“We have record coal exports. Record beef exports. But we look at Melbourne and go there, you can almost smell the burnt flesh from here,” he said.
At the state level, the 2018 “Dan-slide” gave the government a whopping 55 of the 88 assembly seats. The Liberal Party’s 21 seats represent less than a quarter. Even adding the six members of the National Party, the Coalition does not reach a third of the lower house.
Daniel Andrews’ government probably doesn’t expect to hold uptowns like Hawthorn who surprised by voting out a Labor member, but current polls make it hard to see a change in government.
Victoria goes her own way
What does this have to do with the budget? A lot.
As Melbourne continues its long rise to become the country’s largest city – even with a loss of population since 2020 – there is also a political realignment.
The booming northwest suburbs have a new federal seat named after former prime minister Bob Hawke who looks likely to vote for a member of his Labor party. Spring Street will not expect much if the federal government is re-elected, nor a very different financial situation if Anthony Albanese leads the opposition to power.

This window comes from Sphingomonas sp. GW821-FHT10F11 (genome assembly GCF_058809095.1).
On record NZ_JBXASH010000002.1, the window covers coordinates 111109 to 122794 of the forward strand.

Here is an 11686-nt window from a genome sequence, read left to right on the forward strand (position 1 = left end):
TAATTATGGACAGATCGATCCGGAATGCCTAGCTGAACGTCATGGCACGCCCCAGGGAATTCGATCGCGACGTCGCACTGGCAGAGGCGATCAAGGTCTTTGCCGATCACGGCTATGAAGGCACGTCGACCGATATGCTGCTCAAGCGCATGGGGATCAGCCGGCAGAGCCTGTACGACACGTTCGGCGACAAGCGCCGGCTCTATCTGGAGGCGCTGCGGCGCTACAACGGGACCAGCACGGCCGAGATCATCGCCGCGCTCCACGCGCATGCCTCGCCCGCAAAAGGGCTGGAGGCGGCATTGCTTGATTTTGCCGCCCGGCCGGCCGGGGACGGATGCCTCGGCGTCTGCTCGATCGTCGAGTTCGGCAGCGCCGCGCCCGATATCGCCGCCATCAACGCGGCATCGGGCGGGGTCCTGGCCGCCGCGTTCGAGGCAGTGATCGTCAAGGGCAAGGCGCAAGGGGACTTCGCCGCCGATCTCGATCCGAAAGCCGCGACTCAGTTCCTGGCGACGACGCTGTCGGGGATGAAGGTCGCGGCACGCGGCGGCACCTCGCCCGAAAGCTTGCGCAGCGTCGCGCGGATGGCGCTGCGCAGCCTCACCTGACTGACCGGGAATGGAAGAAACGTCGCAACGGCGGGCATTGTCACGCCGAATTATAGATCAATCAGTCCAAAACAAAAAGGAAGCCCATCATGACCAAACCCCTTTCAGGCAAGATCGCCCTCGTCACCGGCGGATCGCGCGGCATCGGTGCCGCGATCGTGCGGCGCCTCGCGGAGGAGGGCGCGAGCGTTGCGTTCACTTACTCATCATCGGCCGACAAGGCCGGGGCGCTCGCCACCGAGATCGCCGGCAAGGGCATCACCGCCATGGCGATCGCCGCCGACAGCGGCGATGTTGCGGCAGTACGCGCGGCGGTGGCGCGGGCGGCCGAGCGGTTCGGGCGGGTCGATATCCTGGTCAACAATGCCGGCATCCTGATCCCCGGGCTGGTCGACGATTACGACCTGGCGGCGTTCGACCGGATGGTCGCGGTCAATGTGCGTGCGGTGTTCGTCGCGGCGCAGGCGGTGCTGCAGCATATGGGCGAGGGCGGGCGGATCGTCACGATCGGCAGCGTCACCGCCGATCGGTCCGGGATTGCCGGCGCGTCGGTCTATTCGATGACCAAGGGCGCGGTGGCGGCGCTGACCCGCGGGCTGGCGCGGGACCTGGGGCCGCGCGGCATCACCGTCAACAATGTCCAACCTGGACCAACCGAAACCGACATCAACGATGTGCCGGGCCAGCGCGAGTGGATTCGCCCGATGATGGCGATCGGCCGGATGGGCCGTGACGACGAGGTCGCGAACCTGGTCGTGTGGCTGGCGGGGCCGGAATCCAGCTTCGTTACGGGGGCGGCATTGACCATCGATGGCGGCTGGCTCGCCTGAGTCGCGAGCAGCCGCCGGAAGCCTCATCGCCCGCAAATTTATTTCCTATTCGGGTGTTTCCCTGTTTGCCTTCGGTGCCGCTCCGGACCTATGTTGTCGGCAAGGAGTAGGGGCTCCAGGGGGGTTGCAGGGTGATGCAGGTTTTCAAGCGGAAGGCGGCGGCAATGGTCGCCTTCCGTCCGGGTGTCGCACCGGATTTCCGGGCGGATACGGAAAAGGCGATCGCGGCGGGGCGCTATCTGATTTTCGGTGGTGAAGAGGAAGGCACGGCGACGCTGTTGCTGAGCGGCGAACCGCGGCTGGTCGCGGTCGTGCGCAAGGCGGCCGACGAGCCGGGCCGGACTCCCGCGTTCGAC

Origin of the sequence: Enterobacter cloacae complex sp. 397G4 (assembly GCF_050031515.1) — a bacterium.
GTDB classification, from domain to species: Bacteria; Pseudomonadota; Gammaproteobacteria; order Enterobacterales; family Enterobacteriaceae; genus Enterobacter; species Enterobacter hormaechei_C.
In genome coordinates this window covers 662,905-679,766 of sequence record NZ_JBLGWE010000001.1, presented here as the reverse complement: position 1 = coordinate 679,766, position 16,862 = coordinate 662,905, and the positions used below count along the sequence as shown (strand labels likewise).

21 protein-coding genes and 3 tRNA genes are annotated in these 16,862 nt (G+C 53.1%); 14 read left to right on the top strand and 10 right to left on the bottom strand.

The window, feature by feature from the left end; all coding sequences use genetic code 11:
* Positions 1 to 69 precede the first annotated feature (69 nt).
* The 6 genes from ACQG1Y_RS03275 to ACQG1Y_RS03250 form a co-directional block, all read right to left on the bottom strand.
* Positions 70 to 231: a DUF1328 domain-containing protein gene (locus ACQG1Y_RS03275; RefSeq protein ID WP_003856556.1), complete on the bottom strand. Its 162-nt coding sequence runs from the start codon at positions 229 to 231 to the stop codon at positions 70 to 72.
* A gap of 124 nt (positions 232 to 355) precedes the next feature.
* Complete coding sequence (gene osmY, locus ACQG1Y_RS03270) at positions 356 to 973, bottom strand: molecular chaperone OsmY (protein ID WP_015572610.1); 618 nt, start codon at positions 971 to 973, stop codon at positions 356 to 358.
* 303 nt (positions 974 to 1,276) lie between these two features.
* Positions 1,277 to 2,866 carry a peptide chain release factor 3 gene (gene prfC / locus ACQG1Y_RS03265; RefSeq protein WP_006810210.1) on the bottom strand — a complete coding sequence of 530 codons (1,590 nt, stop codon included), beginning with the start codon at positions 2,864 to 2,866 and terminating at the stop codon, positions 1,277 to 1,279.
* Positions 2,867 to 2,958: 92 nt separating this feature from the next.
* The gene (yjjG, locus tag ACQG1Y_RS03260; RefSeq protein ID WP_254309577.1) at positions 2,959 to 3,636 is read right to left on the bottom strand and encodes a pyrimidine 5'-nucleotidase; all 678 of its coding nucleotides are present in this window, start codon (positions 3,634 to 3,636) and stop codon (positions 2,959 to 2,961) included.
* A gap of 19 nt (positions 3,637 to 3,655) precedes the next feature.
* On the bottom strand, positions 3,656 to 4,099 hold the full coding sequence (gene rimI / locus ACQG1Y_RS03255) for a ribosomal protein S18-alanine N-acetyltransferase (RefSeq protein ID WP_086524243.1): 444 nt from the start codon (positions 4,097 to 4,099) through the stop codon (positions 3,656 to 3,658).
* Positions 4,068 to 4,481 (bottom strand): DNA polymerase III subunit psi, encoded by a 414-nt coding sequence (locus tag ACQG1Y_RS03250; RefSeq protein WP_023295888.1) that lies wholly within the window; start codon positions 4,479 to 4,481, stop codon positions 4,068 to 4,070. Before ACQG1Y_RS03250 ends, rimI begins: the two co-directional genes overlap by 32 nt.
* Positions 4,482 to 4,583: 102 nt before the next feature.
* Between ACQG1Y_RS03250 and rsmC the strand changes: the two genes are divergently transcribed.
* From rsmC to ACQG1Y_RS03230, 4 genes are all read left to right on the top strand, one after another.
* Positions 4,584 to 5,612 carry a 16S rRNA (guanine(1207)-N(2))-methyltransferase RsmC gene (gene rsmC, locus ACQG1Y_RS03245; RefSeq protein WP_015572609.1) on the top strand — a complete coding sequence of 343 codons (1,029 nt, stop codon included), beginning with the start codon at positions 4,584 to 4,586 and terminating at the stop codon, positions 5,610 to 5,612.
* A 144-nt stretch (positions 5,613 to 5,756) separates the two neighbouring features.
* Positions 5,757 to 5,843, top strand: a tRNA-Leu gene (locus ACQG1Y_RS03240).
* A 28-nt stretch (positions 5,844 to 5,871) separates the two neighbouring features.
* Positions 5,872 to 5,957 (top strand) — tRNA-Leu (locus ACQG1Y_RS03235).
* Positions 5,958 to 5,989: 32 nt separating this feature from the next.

Last year’s Victorian Budget intervened in areas – like addressing cellphone ‘black spots’ and industrial relations – that are clearly within the purview of the federal government.
He launched a program that provides five days a year of sick and carer’s pay, at the national minimum wage, to casual and contract workers who would otherwise have nothing. The steps continue.
The state has gone it alone in large, multi-billion dollar public transport projects, without the aid of the tax-collecting machine that is the national treasury. Despite the federal government, or despite?
There is no constitutional ability for Victoria to leave the Federation, so forget any discussion of Vexit. But Victoria seems to be banking on the idea that they can chart their own course – to hell with the “debt and deficit” talk, spend big to grow the economy and pull the state out of a deep fiscal hole.
The elections in May and November will let us know what the inhabitants think of the plan.